My First Time is a regular feature in which writers talk about virgin experiences in their writing and publishing careers, ranging from their first rejection to the moment of holding their first published book in their hands. Today’s guest is Pauls Toutonghi, author of the forthcoming novel Evel Knievel Days. His writing has appeared in Granta, The New York Times, Zoetrope: All-Story, The Boston Review, Five Chapters, One Story, Sports Illustrated, Book Magazine, and numerous other periodicals. He received a Pushcart Prize for his short story, Regeneration, which appeared in The Boston Review in 2000. His first novel, Red Weather, came out from Random House in 2006. After receiving his PhD in English Literature from Cornell University, Toutonghi moved from Brooklyn, New York to Portland, Oregon, where he now teaches at Lewis & Clark College. You can visit his website here to learn more about Evel Knievel Days, a novel that moves from Butte, Montana (Knievel's hometown) to Cairo, Egypt, as a young man searches for his family's roots. Garth Stein (author of The Art of Racing in the Rain) called it “A funny, heart-warming, compulsively readable novel about the unbreakable bonds of family — and baklava.”
My First Early Success
I wrote my first short story at the age of 23. It took me about 48 hours. I wrote most of it in one sitting, and then tinkered with a few things--including the ending--the next day. I was excited to try short fiction after eight years of writing poems. I didn't see that there was much distinction between poetry and fiction; after all, words were words. Language was language.
I put the short story in a manila envelope and sent it, along with a reading fee, to The Boston Review's short story competition. And then I forgot about it. A few months passed. I moved from Seattle to the suburbs of Washington, DC, where I lived in a gargantuan tract apartment complex in Annandale, Virginia. There was a McDonalds on the corner, and two Korean massage parlors. Nobody walked anywhere, ever. It was perhaps the ugliest city in America.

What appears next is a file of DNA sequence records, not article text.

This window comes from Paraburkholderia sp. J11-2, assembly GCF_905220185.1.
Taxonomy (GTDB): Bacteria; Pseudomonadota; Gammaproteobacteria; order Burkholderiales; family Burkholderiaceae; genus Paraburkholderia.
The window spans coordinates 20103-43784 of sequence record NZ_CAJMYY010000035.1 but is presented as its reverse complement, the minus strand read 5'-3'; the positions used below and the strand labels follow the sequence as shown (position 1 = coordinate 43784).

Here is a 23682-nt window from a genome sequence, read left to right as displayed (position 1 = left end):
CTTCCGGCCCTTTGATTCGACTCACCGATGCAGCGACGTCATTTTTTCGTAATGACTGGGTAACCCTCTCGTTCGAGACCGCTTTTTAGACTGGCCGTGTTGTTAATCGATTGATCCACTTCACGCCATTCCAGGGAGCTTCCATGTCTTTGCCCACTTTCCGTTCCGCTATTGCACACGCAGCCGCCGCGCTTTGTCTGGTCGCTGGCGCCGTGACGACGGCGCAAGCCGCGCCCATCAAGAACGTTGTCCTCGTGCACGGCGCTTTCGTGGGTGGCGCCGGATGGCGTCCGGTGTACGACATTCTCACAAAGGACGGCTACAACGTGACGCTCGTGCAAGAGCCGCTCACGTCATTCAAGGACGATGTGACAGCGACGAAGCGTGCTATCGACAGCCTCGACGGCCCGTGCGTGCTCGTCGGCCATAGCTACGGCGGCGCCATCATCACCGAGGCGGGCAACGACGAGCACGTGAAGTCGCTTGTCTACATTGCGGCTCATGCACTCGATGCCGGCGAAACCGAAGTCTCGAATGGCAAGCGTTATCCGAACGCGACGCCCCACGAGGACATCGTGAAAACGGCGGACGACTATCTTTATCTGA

One day, my phone rang. It was Jodi Daynard, the fiction editor of The Boston Review. I'd won the contest, she informed me. Congratulations! Would I come to Boston to read from the story in the Spring?
I was, of course, astonished. And I was astonished again when, a few months later, the story won a Pushcart Prize. That was one damn good story, I realized. Who knew?
The problem with this, of course, is that it was just too easy. It was too much success, too soon. It changed my perception of what writing was. I developed an overconfident, sloppy attitude toward things. I would never write a second draft, I told my friends (who must have loathed me, quietly). Anything more was a burden on the joyous fervor of the creative process. I mean, hadn't Kerouac himeself once said, "First thought, best thought"? Or Wordsworth: "Fill your pages with the breathings of your heart."
Ah, how the mighty have fallen.
What I discovered over the next decade was that no, in fact, it wouldn't work like this every time. As I revised and revised and revised--and revised and revised (and revised)--my second novel, Evel Knievel Days, I became painfully aware of the other side of things. Sometimes, work takes forever. Or seems to, anyway. And there's nothing you can do about it. Just show up, pound your forehead on the page, and repeat.
I have one short story that I've been working on now for five years and it's probably another five from being done. I used to think writers were lying when they said things like: "I worked on that story for decades." Now I know, from personal experience, they are telling the brutal, unexaggerated truth.
I still don't know what alchemy occurred when I sat down to write "Regeneration." Any explanation (and I've written drafts of a few, here, already) seems wrong. Maybe I'll get lucky and it will happen again. Maybe it won't. But the lessons that I've learned from revising--from the careful, painstaking construction of a solid story--have been much more valuable, all in all.